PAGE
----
Nicola Sturgeon has come under fire for failing to sign the Scottish Fishermen’s Association pledge demanding that full control of UK waters is taken back from the EU.
The First Minister was attacked by the Tories as she traded blows with Jackson Carlaw over fishing at First Minister’s Questions.
Mr Carlaw, the Conservative interim leader, claimed that the SNP wanted to drag Scotland back into the Common Fisheries Policy because the party was against leaving the EU.
But Ms Sturgeon countered by claiming Mrs May’s Brexit deal had sold Scottish fishermen down the river.
Mr Carlaw said: “The reason Nicola Sturgeon won’t back the Scottish fishermen’s position is that she’s trapped by her own policy on Europe.
“The plain fact is that, for all their posturing and pompous outrage, the SNP’s policy is to rejoin the EU. Therefore, because there is no way round this, to rejoin the Common Fisheries Policy.
“Article 38.1 of the Treaty on the functioning of the European Union says that being a member of the European Union as she wishes an independent Scotland to be means you have to sign up to the Common Fisheries Policy.
“There are no reviews. There is no reform. It is not a question of liking it, it is a question of lumping it. Isn’t it simply deceiving people, First Minister, to pretend this is anything other than a fact?”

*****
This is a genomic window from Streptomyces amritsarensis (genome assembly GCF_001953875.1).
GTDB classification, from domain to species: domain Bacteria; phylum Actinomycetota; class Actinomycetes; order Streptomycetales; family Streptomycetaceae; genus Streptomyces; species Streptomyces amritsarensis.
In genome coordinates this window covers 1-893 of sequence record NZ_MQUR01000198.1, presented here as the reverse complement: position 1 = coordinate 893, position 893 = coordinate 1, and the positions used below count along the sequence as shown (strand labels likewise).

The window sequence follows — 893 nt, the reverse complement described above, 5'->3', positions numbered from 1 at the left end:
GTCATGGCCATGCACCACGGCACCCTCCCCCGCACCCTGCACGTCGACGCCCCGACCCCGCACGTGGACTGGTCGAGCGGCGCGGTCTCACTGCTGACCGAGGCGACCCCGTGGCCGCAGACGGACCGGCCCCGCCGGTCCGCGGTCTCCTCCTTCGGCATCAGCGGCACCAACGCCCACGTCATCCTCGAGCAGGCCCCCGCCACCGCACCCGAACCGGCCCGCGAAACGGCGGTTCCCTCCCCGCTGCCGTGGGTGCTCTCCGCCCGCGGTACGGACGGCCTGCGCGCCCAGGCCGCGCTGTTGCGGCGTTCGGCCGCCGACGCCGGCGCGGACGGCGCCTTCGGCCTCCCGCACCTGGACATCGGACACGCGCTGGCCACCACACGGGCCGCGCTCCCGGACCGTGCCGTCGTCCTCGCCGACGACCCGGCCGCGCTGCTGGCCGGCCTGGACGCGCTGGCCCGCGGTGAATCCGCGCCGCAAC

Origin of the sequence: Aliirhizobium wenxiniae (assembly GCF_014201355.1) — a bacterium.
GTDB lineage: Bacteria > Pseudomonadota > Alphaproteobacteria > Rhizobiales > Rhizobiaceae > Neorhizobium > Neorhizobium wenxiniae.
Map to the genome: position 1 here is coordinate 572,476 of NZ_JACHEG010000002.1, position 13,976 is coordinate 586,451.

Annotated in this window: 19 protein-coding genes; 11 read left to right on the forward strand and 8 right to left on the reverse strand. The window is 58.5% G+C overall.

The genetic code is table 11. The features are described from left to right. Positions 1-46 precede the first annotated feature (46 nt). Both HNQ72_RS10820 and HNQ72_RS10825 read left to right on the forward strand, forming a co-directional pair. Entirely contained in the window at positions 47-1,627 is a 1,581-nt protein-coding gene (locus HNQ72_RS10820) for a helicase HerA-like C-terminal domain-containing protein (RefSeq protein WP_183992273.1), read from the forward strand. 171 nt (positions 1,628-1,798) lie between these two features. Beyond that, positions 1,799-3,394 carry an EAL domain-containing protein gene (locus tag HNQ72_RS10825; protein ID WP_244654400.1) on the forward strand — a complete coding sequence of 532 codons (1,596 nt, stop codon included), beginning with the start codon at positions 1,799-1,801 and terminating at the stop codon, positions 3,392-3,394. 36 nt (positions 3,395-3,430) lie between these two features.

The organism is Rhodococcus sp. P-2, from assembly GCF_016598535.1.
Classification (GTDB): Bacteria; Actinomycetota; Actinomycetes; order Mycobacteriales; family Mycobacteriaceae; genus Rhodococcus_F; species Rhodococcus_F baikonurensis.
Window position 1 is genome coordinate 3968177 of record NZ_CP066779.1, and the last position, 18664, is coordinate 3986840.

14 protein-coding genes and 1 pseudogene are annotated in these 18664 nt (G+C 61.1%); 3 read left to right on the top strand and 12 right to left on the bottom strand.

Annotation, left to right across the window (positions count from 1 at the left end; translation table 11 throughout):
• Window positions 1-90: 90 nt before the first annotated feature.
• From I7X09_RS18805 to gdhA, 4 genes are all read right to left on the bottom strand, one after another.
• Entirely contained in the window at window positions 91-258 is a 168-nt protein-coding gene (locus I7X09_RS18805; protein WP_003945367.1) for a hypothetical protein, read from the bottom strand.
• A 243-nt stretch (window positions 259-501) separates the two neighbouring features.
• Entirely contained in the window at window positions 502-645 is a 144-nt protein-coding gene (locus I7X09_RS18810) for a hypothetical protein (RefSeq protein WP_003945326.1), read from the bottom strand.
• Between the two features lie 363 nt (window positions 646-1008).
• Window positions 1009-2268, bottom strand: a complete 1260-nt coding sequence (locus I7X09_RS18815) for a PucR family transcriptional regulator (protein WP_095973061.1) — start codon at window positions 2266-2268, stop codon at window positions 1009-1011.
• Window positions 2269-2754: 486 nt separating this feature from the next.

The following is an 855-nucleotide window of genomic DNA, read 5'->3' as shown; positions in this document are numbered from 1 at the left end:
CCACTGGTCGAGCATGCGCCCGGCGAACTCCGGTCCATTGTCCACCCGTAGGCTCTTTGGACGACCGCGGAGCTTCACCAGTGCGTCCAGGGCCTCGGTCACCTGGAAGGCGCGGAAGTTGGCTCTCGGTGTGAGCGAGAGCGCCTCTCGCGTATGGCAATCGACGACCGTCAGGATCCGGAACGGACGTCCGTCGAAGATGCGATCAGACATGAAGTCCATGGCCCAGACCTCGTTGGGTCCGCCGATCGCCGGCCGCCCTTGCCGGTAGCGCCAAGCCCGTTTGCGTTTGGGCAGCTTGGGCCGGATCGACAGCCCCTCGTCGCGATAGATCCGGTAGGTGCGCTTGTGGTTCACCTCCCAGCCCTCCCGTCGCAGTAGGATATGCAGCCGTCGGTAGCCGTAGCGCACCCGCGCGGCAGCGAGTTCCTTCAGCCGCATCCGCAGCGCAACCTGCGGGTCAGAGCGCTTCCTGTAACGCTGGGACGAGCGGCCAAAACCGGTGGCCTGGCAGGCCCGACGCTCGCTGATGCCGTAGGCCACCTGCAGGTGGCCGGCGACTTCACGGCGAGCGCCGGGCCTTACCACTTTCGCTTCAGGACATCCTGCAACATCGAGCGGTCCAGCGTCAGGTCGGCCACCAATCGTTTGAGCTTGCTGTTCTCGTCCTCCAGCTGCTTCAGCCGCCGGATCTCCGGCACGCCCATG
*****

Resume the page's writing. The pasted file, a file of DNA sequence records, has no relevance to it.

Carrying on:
Mr Carlaw added that the only reason the SNP wanted to vote down Mrs May’s Brexit deal was to further the Scottish independence cause.
But Ms Sturgeon replied, saying: “He talks about the SNP using Brexit to advance the case for independence – let me say to him Brexit does that all by itself, it doesn’t need any help from the SNP”.
She accused the Tories of “exploiting independence” to avoid hard questions on Brexit.
The SNP leader said the proposed Brexit deal “will take Scotland out of the European Union against our will, it will take us out of the Single Market against our economic interest, it will put us at a potential competitive disadvantage with Northern Ireland, and into the bargain it will sell out Scottish fishermen”.